This is not the photographer’s fault. The snapper posts probably hundreds, perhaps thousands, of pictures to the agency. The pen leaking blood could have been used anywhere. It was a designer who thought ‘this book is about someone who writes murder stories and may have committed the crimes too, so what we need is a killing pen’. Or perhaps the designer is working on yet another Scandinavian endangered woman thriller by an unknown author and wants to signal the genre to potential readers. Cue the red coat. I make it sound easy, but it’s marketing and it usually works.
There will be a bespoke market too, where a particular photographer is commissioned to produce a specific picture. As in all such things, this will work to a power law: a few people get all the work and all the money and there is a long tail of the remainder. So I expect there are only a few known book-cover photographers.
I suppose the pictures that get on the covers are strong support for the Filmosaur proposal (point 3 of the manifesto) that a picture has no meaning but what the viewer thinks it means. A picture of a man running across a city bridge could mean anything from a thriller to a guide to time management. Or, using the picture of the slide above, anything from lost child to lost childhood.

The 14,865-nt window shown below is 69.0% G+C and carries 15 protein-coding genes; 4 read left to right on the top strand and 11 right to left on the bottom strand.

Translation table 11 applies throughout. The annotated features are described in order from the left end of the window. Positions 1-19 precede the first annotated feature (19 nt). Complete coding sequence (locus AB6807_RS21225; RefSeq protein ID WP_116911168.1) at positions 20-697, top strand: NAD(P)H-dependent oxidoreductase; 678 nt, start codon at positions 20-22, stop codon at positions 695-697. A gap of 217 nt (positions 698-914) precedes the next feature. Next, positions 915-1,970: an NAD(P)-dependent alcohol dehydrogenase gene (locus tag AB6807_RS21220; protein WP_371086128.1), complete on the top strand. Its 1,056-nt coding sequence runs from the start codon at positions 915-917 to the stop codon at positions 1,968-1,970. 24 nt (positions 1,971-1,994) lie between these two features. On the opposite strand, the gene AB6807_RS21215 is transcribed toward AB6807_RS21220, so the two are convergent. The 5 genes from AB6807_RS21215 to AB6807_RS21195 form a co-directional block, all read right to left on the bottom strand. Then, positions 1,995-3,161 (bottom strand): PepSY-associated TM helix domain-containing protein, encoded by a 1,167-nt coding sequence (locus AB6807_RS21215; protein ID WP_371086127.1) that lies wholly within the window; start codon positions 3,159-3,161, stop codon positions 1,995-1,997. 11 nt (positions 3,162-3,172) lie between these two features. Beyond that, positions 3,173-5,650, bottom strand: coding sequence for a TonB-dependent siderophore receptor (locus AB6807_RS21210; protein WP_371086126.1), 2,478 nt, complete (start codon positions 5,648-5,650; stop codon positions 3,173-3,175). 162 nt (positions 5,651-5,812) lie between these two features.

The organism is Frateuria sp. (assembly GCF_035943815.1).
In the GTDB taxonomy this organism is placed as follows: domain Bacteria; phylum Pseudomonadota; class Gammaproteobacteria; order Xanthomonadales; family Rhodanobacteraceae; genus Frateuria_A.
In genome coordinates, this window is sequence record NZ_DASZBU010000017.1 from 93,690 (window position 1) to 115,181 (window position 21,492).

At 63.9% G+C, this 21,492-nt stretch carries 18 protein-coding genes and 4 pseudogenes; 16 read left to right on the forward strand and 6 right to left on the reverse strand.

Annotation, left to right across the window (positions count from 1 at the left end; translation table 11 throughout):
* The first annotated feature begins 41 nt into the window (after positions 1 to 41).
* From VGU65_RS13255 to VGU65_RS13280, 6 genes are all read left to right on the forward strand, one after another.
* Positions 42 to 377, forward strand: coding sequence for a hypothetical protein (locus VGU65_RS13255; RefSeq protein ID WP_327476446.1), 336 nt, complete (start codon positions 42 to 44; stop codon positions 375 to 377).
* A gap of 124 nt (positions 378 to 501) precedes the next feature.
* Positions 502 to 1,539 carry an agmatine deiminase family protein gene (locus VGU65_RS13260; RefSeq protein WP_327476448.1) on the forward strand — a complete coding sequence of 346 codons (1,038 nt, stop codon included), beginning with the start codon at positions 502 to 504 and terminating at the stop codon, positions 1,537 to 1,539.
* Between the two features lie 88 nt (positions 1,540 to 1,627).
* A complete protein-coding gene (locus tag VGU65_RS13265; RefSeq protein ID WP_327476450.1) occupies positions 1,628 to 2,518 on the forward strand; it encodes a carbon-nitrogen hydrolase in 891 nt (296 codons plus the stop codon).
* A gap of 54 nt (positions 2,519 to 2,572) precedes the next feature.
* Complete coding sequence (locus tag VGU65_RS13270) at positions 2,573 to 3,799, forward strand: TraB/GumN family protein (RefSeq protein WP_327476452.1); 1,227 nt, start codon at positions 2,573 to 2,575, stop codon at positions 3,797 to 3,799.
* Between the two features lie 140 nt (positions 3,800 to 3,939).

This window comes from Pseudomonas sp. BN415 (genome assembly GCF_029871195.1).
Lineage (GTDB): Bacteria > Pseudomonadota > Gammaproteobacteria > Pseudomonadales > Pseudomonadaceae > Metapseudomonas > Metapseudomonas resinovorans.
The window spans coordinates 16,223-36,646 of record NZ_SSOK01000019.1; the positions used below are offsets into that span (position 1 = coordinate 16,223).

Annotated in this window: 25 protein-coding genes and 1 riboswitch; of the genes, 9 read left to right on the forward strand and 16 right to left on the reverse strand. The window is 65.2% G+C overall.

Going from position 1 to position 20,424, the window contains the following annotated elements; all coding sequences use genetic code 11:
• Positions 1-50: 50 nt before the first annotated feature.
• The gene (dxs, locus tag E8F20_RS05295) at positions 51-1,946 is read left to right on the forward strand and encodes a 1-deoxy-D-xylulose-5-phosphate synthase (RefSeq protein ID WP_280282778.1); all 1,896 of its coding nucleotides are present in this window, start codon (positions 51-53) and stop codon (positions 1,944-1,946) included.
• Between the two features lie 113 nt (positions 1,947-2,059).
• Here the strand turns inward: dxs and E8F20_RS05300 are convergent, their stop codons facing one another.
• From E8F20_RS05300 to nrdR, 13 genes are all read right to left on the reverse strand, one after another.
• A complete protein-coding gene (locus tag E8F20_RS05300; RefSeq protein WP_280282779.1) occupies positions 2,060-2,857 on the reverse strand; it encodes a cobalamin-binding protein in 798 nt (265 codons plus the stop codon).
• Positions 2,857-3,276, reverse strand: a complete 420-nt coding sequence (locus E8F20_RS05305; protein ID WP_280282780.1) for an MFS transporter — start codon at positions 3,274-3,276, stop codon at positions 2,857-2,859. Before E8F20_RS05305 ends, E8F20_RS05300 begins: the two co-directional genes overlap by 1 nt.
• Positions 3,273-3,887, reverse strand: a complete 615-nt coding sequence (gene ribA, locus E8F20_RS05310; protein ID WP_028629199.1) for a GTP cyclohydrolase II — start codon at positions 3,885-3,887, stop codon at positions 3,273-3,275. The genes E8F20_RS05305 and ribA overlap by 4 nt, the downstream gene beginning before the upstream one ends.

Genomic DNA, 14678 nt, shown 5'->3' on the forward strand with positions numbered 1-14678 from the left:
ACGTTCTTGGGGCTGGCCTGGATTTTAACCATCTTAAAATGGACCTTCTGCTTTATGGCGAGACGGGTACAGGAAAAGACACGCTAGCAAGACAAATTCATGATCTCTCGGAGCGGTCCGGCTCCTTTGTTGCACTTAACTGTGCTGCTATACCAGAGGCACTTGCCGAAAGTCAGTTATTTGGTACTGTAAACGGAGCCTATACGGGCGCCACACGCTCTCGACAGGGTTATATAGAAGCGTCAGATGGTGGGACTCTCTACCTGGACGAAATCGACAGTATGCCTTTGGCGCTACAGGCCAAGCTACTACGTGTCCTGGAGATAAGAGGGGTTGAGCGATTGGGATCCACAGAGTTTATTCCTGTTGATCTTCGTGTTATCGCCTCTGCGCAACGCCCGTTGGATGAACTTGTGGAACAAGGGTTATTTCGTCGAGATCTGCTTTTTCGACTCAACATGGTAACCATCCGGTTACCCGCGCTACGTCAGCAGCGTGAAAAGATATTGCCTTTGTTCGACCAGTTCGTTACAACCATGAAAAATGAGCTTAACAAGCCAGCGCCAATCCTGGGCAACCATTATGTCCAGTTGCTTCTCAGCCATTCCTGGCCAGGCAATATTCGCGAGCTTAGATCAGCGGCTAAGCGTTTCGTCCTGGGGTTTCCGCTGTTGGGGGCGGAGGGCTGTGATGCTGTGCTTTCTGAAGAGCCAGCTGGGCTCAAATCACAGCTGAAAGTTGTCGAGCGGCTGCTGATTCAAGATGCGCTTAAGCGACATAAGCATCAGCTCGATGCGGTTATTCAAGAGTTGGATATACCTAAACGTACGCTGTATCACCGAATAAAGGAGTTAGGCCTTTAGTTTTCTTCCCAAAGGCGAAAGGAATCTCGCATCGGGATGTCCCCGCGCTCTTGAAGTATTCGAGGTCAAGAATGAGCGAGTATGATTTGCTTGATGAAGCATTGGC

Anyway, there is a whole industry out there creating pictures for book covers. What might be fun would be to shoot a picture for a book you like, just to play with capturing the story in a single image or even to pun on the contents. I admit to doing the opposite in my past, which was to hide all of the cover art and text beneath dust jackets made from old wallpaper or brown paper. It meant I could read anything I liked at school or commuting.
Anyway, I’m just waffling about something that caught my interest. If you want to know more about it or if the idea of shooting covers for a stock agency interests you, you could start somewhere like here.
Ever put a ‘zine or book together or assembled a set of pictures to exhibit?How do you decide what is in, what is out and what order the pictures should be in?
What got me thinking was an article by Grant Scott were he says that photographers need help with both curating and layout. Layout I definitely agree with – I’m the IT guy so I think green text on a black screen background is an undervalued part of our legacy. And a screen should be 80 characters wide and 25 deep. Curating though – deciding what is in or out and what order to put it in – I find it fascinating. The other trigger for this was my trawling of old photos and realising that I was keeping a lot of stuff that I really didn’t need and would never use.
But, back to the start. Imagine you had to present your life’s (photographic) work. Do you put it in chronological order, the major themes that have influenced you, the different styles you have used or by subject matter? Do all the portraits go on one wall, landscapes on another and selfies in the bin? Chronology seems good if you want to show the span of a career or life and how the photographer developed. Organising by assignment or theme seems good if the photographer has investigated several distinct subjects. There is also the power of repetition. Think of something like Anil Mistry’s book of abandoned mattresses.